Synthesis and characterisation of metal (Fe, Ga, Y) doped alumina and gallium oxide nanostructures
Zhao, Yanyan (2008) Synthesis and characterisation of metal (Fe, Ga, Y) doped alumina and gallium oxide nanostructures. PhD by Publication, Queensland University of Technology.
It is well known that nanostructures possess unique electronic, optical, magnetic, ferroelectric and piezoelectric properties that are often superior to traditional bulk materials. In particular, one dimensional (1D) nanostructured inorganic materials including nanofibres, nanotubes and nanobelts have attracted considerable attention due to their distinctive geometries, novel physical and chemical properties, combined effects and their applications to numerous areas. Metal ion doping is a promising technique which can be utilized to control the properties of materials by intentionally introducing impurities or defects into a material.
γ-Alumina (Al2O3), is one of the most important oxides due to its high surface area, mesoporous properties, chemical and thermal properties and its broad applications in adsorbents, composite materials, ceramics, catalysts and catalyst supports. γ-Alumina has been studied intensively over a long period of time. Recently, considerable work has been carried out on the synthesis of 1D γ-alumina nanostructures under various hydrothermal conditions; however, research on the doping of alumina nanostructures has not been forthcoming. Boehmite (γ-AlOOH) is a crucial precursor for the preparation of γ-Alumina and the morphology and size of the resultant alumina can be manipulated by controlling the growth of AlOOH.
Gallium (Ga) is in the same group in the periodic table as aluminum. β-Gallium (III) oxide (β-Ga2O3), a wide band gap semiconductor, has long been known to exhibit conduction, luminescence and catalytic properties. Numerous techniques have been employed on the synthesis of gallium oxide in the early research. However, these techniques are plagued by inevitable problems. It is of great interest to explore the synthesis of gallium oxide via a low temperature hydrothermal route, which is economically efficient and environmentally friendly.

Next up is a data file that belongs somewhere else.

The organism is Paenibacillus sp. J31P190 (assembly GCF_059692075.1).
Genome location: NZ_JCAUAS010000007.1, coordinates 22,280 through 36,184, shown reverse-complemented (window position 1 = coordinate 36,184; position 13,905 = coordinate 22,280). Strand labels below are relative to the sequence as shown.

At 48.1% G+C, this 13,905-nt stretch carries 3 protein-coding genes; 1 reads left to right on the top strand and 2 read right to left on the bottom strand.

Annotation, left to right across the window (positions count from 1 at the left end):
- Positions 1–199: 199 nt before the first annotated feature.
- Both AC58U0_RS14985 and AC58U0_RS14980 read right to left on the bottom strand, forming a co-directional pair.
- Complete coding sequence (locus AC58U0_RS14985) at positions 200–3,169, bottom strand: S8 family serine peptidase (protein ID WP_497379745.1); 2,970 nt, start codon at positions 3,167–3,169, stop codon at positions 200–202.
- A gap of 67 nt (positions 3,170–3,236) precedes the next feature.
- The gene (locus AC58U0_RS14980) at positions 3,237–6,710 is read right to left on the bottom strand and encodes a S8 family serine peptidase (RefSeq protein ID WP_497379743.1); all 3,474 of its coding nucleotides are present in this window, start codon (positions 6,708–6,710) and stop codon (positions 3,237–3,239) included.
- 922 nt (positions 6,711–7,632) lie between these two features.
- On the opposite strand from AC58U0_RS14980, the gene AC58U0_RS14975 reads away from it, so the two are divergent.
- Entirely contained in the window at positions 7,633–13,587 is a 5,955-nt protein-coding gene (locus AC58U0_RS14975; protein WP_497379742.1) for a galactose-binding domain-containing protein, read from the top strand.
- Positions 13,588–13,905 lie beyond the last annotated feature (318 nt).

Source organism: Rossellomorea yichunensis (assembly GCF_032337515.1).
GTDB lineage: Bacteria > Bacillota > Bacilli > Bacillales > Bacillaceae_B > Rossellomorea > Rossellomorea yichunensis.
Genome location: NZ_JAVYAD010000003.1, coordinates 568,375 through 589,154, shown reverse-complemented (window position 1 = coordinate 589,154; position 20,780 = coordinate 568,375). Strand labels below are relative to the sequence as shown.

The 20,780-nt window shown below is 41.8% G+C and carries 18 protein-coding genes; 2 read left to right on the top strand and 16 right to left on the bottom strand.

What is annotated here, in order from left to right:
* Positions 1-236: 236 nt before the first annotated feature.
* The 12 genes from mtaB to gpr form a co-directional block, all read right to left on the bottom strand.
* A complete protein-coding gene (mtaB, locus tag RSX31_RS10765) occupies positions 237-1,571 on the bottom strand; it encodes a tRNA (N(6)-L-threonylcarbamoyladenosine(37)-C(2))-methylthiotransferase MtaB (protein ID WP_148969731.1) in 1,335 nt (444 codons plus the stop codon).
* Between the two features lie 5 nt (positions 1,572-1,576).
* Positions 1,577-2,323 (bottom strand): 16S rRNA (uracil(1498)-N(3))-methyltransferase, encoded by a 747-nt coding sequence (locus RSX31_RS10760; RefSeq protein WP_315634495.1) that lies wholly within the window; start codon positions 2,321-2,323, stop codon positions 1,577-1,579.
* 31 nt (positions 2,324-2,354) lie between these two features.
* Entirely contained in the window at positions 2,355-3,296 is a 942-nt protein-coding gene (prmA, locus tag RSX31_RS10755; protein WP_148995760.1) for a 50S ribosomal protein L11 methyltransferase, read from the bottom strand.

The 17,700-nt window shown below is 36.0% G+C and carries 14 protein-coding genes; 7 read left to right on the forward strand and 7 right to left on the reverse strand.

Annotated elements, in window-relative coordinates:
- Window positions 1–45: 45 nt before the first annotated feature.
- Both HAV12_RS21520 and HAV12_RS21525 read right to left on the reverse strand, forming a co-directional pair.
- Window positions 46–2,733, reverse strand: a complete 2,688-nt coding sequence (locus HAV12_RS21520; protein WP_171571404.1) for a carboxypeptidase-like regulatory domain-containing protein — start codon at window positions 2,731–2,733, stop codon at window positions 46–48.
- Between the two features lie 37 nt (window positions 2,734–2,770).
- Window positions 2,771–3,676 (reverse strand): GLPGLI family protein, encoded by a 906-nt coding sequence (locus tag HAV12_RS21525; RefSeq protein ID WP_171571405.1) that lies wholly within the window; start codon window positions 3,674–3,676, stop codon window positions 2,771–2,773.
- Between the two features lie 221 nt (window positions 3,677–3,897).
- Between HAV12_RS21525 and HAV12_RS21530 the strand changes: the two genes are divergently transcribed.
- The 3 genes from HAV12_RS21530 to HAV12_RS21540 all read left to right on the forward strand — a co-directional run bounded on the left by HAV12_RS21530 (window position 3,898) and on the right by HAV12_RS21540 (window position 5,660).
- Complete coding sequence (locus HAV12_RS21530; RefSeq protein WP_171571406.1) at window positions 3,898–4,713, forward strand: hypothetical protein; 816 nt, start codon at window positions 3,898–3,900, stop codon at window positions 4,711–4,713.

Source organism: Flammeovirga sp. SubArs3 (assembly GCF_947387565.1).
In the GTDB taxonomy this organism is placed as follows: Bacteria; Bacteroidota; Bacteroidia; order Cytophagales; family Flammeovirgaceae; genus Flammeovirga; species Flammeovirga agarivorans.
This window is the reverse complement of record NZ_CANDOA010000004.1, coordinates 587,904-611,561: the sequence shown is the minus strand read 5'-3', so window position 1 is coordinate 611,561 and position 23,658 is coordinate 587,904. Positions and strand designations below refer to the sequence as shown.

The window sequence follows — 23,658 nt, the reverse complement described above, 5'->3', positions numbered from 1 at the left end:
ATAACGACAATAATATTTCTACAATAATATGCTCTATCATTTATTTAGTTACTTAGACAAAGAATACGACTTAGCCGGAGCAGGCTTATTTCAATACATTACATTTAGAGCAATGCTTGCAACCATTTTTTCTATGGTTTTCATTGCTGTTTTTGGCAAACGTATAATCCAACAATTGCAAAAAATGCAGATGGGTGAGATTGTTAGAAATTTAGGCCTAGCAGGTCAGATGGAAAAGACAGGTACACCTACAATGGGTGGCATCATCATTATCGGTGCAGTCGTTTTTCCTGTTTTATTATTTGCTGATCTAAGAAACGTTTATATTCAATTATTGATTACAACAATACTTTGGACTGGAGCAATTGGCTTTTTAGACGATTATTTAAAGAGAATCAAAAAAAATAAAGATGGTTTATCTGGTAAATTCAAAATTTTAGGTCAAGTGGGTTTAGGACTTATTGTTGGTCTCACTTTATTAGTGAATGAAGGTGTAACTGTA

The overall objectives of this study were: 1) the investigation of the effect of dopants on the morphology, size and properties of metal ion doped 1D alumina nanostructures by introducing dopant to the AlOOH structure; 2) the investigation of impacts of hydrothermal conditions and surfactants on the crystal growth of gallium oxide nanostructures. To achieve the above objectives, trivalent metal elements such as iron, gallium and yttrium were employed as dopants in the study of doped alumina nanostructures. In addition, the effect of various parameters that may affect the growth of gallium oxide crystals including temperature, pH, and the experimental procedure as well as different types of surfactants were systematically investigated.
The main contributions of this study are: 1) the systematic and in-depth investigation of the crystal growth and the morphology control of iron, gallium and yttrium doped boehmite (AlOOH) under varying hydrothermal conditions, as a result, a new soft-chemistry synthesis route for the preparation of one dimensional alumina/boehmite nanofibres and nanotubes was invented; 2) systematic investigation of the crystal growth and morphology and size changes of gallium oxide hydroxide (GaOOH) under varying hydrothermal conditions with and without surfactant at low temperature; We invented a green hydrothermal route for the preparation of α-GaOOH or β-GaOOH micro- to nano-scaled particles; invented a simple hydrothermal route for the direct preparation of γ-Ga2O3 from aqueous media at low temperature without any calcination.